My dad had been arrested outside the local adult beverage store, because he backed into an off-duty police officer’s car and had a blood-alcohol level high enough to get jail time for a DUI. At first he was on work release. Later he was on home detention. That accident happened within 1/2 mile from our family home. But wait, there’s more. A lot more.

Next alcohol related news my family received happened while my mother was on vacation. That happened often at this point. I was alone at home and wouldn’t you know it I get a phone call from the local hospital informing me that my father was in the hospital and receiving treatment for minor wounds and insulin shock. He was later charged with a DWI. He crossed the double-yellow line and hit a mini-van with an entire family in it, including a new born child. Thank God those people were not hurt. This time the courts decided to give my dad home detention, so at the very least he couldn’t get a hold of alcohol any more. A NOT TO DIABETICS – YOU AND ALCOHOL ARE NOT FRIENDS. YOU WILL NEVER BE FRIENDS. COME TO TERMS WITH THIS. GET YOUR FAMILY AND FRIENDS IN THE KNOW ABOUT THAT. NOW. NO, RIGHT NOW.

Another phone call I remember was about my brother F. Christian who had been in a truck with his friends. He was drunk. They were hit head on by another drunk. The fact he was drunk may have actually saved his life. He was flown to shock trauma. His head went through the windshield. My dad went and picked him up that same day. For some reason he was released with shards of glass in his head. I spent the next two hours in the bathroom picking glass out of my brother’s bloody, head and face. He was scarred for life. Now comes the part of this real life story that I will be more specific about.

I had two beautiful little twin boys named Ryan and Thomas. There father and I were living together and were discussing marriage. We met at a Washington Capitals game. Those who know me can probably guess how thrilled I was to meet a fellow ice hockey fan. I was just couldn’t imagine anything better, because I grew up around football and baseball fans. I mean we were both Caps fans. One day, I woke up and, as women often do, felt sick to my stomach. I had a feeling I was likely pregnant. I was happy and scared, but told my man that I thought I was pregnant. His reaction seemed encouraging. We both went to work and on the way home from work I bought a pregnancy test.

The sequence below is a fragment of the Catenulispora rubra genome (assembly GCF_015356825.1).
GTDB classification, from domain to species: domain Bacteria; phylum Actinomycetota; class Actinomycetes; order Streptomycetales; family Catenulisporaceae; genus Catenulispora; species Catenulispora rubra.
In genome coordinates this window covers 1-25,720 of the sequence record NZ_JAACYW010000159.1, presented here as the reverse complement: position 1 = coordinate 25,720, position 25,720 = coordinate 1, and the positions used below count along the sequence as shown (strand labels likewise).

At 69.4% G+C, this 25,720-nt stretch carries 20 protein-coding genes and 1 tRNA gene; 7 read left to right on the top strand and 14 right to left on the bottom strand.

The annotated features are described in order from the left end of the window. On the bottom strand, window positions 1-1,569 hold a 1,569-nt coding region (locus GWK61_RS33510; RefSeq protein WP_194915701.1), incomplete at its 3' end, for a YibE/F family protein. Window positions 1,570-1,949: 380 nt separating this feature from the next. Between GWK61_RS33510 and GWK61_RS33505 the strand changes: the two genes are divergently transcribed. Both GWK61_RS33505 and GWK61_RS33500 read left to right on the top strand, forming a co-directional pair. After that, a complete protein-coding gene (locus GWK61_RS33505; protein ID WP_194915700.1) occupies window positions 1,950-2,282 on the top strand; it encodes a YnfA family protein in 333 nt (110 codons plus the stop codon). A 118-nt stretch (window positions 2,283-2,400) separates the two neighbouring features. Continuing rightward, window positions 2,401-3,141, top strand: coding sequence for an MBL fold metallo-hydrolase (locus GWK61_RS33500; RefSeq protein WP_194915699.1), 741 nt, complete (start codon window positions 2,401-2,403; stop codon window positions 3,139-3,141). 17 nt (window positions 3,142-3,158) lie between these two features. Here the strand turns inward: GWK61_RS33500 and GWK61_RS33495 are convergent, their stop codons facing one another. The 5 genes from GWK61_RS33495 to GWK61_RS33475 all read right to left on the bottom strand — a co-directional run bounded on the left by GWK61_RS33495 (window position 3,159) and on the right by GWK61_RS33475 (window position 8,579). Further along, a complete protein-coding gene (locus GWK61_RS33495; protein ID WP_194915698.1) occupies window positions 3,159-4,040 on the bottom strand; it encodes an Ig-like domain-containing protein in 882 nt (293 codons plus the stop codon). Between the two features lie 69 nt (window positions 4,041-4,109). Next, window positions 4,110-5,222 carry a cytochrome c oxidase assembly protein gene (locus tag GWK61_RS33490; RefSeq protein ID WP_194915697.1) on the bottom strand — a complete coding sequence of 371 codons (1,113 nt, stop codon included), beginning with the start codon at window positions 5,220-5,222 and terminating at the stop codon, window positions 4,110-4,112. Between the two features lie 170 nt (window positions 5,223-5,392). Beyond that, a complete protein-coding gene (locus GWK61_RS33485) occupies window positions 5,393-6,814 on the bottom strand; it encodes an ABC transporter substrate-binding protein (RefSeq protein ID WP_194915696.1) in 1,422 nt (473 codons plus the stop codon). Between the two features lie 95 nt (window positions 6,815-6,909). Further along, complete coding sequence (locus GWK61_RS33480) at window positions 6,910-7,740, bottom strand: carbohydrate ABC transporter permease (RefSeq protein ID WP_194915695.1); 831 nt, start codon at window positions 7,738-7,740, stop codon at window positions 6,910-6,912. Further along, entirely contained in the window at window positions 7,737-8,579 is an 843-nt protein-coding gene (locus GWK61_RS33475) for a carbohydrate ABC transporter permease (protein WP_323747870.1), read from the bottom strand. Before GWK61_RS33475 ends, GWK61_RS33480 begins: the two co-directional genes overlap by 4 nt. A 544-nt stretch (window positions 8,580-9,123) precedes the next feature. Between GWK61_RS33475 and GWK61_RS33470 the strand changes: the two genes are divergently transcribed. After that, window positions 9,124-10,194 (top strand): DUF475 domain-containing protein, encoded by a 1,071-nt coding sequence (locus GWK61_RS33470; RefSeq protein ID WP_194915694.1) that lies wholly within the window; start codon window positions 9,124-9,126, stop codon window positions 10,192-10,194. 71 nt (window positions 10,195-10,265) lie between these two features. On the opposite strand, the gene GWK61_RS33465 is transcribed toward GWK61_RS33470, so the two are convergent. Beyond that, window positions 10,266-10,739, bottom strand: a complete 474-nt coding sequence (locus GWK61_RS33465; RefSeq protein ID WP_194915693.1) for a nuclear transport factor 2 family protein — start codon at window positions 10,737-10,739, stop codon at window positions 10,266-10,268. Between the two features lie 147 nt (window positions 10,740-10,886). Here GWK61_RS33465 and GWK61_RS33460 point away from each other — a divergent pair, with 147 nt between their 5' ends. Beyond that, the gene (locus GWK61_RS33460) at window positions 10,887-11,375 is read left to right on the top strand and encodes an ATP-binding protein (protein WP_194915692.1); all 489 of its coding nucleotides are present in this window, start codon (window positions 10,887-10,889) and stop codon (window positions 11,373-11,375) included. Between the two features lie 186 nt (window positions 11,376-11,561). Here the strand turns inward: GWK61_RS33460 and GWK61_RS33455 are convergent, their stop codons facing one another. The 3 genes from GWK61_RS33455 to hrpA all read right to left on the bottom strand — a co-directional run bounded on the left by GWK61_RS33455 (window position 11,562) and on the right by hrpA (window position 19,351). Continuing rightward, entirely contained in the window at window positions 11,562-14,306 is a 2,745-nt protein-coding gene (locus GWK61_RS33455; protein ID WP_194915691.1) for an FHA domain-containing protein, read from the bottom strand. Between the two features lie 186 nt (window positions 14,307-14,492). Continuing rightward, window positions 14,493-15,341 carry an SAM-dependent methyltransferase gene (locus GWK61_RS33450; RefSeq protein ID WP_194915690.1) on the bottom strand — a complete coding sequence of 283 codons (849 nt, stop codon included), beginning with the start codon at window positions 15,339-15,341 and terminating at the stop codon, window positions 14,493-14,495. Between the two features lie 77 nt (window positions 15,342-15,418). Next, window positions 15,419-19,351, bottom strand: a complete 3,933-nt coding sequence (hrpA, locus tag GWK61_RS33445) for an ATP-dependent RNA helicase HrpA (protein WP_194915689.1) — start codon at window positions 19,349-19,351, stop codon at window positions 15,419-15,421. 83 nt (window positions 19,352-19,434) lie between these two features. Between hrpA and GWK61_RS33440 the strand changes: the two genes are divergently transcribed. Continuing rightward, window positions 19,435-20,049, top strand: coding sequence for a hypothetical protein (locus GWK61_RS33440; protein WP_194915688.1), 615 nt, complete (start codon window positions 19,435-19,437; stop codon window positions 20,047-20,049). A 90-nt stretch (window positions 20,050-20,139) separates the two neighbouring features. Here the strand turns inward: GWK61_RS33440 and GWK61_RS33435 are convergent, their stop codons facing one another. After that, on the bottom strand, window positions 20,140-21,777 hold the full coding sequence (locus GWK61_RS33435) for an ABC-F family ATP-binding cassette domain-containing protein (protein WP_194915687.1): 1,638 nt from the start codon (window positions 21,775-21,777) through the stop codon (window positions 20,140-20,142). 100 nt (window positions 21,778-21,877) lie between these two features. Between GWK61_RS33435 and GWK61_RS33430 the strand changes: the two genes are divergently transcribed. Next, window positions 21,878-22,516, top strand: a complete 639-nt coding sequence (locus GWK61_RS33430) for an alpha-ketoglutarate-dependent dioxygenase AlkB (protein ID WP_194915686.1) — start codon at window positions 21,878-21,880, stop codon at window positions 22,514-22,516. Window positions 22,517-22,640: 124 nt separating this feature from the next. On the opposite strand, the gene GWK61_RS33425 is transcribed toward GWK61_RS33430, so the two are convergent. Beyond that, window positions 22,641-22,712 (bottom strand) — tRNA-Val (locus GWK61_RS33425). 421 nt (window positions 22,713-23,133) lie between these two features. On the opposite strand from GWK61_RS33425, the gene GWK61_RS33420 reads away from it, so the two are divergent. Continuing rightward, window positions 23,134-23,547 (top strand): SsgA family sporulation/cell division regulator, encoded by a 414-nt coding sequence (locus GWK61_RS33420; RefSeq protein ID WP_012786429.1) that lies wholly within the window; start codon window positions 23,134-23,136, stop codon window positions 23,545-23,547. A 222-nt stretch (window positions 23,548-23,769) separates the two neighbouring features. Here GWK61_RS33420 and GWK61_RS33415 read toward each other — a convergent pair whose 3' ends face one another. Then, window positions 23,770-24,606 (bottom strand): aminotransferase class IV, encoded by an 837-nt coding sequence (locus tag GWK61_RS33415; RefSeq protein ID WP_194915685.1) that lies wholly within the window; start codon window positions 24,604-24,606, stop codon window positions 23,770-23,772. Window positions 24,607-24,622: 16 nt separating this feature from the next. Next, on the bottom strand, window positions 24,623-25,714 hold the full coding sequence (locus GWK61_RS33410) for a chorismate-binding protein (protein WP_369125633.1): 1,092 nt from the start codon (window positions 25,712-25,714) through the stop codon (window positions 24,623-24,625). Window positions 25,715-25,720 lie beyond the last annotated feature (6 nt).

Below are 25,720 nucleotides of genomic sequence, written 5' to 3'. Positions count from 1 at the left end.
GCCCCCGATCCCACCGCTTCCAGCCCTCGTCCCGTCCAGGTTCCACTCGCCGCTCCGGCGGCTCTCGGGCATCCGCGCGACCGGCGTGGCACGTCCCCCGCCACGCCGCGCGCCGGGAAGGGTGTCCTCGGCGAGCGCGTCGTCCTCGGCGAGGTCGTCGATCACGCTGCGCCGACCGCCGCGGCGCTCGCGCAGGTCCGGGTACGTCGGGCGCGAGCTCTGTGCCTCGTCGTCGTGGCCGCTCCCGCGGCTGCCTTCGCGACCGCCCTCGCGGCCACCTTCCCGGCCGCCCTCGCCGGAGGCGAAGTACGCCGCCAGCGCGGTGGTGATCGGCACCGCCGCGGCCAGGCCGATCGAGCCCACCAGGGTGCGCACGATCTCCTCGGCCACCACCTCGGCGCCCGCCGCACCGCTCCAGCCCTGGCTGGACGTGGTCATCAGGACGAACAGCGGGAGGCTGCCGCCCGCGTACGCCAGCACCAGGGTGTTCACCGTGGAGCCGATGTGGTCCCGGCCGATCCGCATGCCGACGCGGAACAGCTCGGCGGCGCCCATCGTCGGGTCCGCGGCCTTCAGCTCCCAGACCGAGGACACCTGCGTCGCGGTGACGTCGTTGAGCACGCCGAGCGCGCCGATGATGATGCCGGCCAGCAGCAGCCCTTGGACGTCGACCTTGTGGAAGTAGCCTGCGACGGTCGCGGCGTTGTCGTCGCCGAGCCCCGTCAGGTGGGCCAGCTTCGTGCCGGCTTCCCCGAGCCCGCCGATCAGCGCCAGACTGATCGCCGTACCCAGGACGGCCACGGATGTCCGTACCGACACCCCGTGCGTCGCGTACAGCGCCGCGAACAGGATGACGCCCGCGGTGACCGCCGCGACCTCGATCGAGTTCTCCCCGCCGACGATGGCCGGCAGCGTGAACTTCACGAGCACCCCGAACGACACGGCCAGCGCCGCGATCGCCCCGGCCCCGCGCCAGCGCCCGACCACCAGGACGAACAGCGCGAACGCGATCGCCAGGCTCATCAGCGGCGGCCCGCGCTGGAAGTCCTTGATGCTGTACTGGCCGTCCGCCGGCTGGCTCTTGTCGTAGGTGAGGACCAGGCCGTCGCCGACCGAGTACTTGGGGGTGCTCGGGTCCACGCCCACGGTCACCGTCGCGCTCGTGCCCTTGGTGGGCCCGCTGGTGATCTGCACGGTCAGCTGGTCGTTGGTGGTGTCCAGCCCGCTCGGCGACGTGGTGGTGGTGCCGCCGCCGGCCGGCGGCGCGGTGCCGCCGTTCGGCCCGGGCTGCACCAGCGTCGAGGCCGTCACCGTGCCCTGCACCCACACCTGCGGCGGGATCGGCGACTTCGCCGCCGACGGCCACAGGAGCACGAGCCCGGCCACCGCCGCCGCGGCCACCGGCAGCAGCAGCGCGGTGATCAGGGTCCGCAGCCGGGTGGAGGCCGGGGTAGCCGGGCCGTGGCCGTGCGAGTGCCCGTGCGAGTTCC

I bounded through the front door and headed right to the bathroom. I peed on the stick, put it on the sink and went to the living room to turn on the TV while waiting for the results. That’s when I noticed that all of my boyfriends furniture was gone. There was no note. I couldn’t think, so I went up to the bathroom and saw the positive result on the pregnancy. There I was standing in my house, alone and pregnant. I called my boyfriend, but his phone number had been disconnected. I called his sister and she told me he didn’t want to talk to me and she hung up the phone. I found out later that he told her a bunch of lies about me and did not inform her that he had run like a sad, pathetic little boy from his responsibility as a father.

My parents couldn’t help me, so I raised two little boys by myself. When they were around 4, there father tracked me down and appeared at my door. He wanted to be involved in their lives. I was weary and cautious. I wanted to do the right thing for my children, so I agreed to let him spend time them under supervision. When they were about 5 1/2, he and I made arrangements with the help of social services to plan for him to get custody every other weekend. That process took a bit of time, because I wasn’t too keen on letting a runner have parental control of my children. Eventually though, he had shown signs of some fatherly maturity so, for my kids sake, we set a date for him to have unsupervised custody of the twins and at the age of 6, I put my two little men into a car and sent them off with someone who I have trouble even to this day describing as a man, never to see them alive again.